PhD Miguel ROMERO RODRIGUEZ
“Supervisory control synthesis for MMC-based HVDC systems”
The growth of renewable energy production is changing the future of power transmission systems. In recent years, High-Voltage Direct Current (HVDC) technologies based on Modular Multilevel Converters (MMC) are embraced by industry and academia as a solution for the efficient integration of renewable energies into electrical grids. However, this type of technology introduces new challenges in the way power transmission systems are controlled and operated, as faster and more complex control strategies will be needed in a domain which nowadays relies heavily on human decision. In this context, Discrete Event Systems (DES) modeling and Supervisory Control Theory (SCT) are powerful tools for the synthesis of supervisors ensuring that the system to be controlled respects a set of behavioral specifications, imposed by the designer, within its physical limitations.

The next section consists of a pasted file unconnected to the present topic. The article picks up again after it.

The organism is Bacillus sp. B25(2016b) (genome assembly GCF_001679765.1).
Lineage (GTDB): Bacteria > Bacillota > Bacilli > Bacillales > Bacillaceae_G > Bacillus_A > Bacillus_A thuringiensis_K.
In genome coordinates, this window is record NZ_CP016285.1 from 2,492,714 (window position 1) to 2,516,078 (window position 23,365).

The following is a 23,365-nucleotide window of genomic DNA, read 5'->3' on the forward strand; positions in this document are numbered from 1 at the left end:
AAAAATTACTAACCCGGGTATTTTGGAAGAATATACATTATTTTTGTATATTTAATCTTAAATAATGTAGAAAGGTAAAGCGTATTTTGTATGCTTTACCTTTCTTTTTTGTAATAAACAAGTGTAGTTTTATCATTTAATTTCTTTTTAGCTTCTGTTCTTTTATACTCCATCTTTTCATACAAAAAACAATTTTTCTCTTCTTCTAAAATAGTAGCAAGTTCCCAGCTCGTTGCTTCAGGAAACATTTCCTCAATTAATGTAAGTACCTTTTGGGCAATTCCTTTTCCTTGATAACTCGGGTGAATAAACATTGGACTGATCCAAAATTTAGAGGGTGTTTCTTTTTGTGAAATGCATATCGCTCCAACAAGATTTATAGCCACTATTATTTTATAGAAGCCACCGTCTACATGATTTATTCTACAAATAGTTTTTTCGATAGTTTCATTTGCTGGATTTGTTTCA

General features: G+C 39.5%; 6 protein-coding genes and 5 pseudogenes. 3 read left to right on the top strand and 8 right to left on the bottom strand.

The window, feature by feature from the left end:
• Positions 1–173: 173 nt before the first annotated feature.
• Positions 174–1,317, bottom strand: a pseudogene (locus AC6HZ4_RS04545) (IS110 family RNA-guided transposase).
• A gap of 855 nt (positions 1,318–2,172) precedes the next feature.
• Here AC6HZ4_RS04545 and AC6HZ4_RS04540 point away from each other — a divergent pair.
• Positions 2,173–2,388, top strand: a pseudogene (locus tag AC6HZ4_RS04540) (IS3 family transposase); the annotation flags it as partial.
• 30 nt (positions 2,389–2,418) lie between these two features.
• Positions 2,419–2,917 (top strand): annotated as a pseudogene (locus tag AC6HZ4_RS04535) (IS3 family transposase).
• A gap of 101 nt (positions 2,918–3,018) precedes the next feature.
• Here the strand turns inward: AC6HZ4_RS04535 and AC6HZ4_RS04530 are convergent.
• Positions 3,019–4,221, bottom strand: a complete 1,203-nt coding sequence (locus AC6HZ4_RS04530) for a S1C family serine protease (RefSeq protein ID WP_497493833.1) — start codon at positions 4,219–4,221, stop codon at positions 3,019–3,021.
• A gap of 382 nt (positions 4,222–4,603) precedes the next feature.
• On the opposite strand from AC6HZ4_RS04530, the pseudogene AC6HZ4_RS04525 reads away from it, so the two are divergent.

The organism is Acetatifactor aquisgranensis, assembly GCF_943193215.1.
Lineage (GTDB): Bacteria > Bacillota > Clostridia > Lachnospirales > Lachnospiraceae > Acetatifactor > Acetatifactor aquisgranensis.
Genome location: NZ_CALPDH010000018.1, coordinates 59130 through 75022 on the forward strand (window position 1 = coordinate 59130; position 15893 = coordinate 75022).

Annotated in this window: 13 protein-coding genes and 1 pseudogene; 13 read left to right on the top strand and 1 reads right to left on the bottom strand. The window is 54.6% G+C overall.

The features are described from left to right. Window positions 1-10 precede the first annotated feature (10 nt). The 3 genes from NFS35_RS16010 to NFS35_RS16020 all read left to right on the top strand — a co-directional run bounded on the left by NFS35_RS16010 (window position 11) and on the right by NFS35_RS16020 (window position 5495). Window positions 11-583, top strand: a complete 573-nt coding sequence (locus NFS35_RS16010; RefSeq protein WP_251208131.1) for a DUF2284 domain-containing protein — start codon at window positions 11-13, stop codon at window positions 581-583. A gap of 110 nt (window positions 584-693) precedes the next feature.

This work proposes a method for the full development, from conception to implementation, of the supervisory control of a multi-terminal HVDC (MT-HVDC) system. A functional analysis on the considered system has been done so as to identify the main components and operational modes of the grid. Then, the proposed solution is based on the discrete-event modeling of the continuous-time behavior of the components in the system. From there, SCT concepts are applied so as to obtain a hierarchical control architecture taking into account the priority of some control actions that should be treated at the local level. Furthermore, the obtained discrete controllers present a mode-switching structure in order to realize mode management during the operation of the MT-HVDC grid. Finally, a method for the implementation of the obtained controllers in widespread power system simulation software is proposed. The whole work has been validated through the simulation of a case study, involving the mode management of a 3-terminal bipolar MT-HVDC system.